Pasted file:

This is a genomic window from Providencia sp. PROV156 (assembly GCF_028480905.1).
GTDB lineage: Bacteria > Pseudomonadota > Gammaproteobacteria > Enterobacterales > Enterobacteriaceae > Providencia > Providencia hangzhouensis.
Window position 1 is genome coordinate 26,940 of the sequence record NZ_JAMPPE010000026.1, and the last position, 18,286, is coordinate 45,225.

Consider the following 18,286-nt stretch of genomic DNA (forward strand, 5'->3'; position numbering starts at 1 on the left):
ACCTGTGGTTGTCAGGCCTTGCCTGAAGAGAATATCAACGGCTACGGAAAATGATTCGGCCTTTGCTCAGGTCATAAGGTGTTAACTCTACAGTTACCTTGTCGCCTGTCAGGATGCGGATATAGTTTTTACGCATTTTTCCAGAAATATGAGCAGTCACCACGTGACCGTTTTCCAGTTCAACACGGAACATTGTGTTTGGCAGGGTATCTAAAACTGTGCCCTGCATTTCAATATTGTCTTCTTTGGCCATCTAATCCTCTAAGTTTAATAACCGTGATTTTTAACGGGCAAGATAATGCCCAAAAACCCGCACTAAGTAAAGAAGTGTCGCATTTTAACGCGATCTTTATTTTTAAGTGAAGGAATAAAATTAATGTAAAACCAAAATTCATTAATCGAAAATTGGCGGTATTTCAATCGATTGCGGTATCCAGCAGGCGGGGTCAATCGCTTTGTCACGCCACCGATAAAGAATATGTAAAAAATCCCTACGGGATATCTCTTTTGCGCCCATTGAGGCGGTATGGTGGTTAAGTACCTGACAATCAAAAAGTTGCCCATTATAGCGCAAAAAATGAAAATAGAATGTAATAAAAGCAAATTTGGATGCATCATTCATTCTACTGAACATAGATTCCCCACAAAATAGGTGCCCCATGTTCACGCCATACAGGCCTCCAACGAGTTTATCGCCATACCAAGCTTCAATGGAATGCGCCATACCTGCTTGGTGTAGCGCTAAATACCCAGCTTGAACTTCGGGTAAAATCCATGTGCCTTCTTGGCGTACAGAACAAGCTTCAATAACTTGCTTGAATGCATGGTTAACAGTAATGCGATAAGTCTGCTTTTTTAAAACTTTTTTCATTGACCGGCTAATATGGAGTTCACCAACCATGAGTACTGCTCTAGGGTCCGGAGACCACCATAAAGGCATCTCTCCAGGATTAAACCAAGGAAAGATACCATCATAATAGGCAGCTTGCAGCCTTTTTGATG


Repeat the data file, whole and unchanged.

This is a genomic window from Providencia sp. PROV156 (assembly GCF_028480905.1).
GTDB lineage: Bacteria > Pseudomonadota > Gammaproteobacteria > Enterobacterales > Enterobacteriaceae > Providencia > Providencia hangzhouensis.
Window position 1 is genome coordinate 26,940 of the sequence record NZ_JAMPPE010000026.1, and the last position, 18,286, is coordinate 45,225.

Consider the following 18,286-nt stretch of genomic DNA (forward strand, 5'->3'; position numbering starts at 1 on the left):
ACCTGTGGTTGTCAGGCCTTGCCTGAAGAGAATATCAACGGCTACGGAAAATGATTCGGCCTTTGCTCAGGTCATAAGGTGTTAACTCTACAGTTACCTTGTCGCCTGTCAGGATGCGGATATAGTTTTTACGCATTTTTCCAGAAATATGAGCAGTCACCACGTGACCGTTTTCCAGTTCAACACGGAACATTGTGTTTGGCAGGGTATCTAAAACTGTGCCCTGCATTTCAATATTGTCTTCTTTGGCCATCTAATCCTCTAAGTTTAATAACCGTGATTTTTAACGGGCAAGATAATGCCCAAAAACCCGCACTAAGTAAAGAAGTGTCGCATTTTAACGCGATCTTTATTTTTAAGTGAAGGAATAAAATTAATGTAAAACCAAAATTCATTAATCGAAAATTGGCGGTATTTCAATCGATTGCGGTATCCAGCAGGCGGGGTCAATCGCTTTGTCACGCCACCGATAAAGAATATGTAAAAAATCCCTACGGGATATCTCTTTTGCGCCCATTGAGGCGGTATGGTGGTTAAGTACCTGACAATCAAAAAGTTGCCCATTATAGCGCAAAAAATGAAAATAGAATGTAATAAAAGCAAATTTGGATGCATCATTCATTCTACTGAACATAGATTCCCCACAAAATAGGTGCCCCATGTTCACGCCATACAGGCCTCCAACGAGTTTATCGCCATACCAAGCTTCAATGGAATGCGCCATACCTGCTTGGTGTAGCGCTAAATACCCAGCTTGAACTTCGGGTAAAATCCATGTGCCTTCTTGGCGTACAGAACAAGCTTCAATAACTTGCTTGAATGCATGGTTAACAGTAATGCGATAAGTCTGCTTTTTTAAAACTTTTTTCATTGACCGGCTAATATGGAGTTCACCAACCATGAGTACTGCTCTAGGGTCCGGAGACCACCATAAAGGCATCTCTCCAGGATTAAACCAAGGAAAGATACCATCATAATAGGCAGCTTGCAGCCTTTTTGATG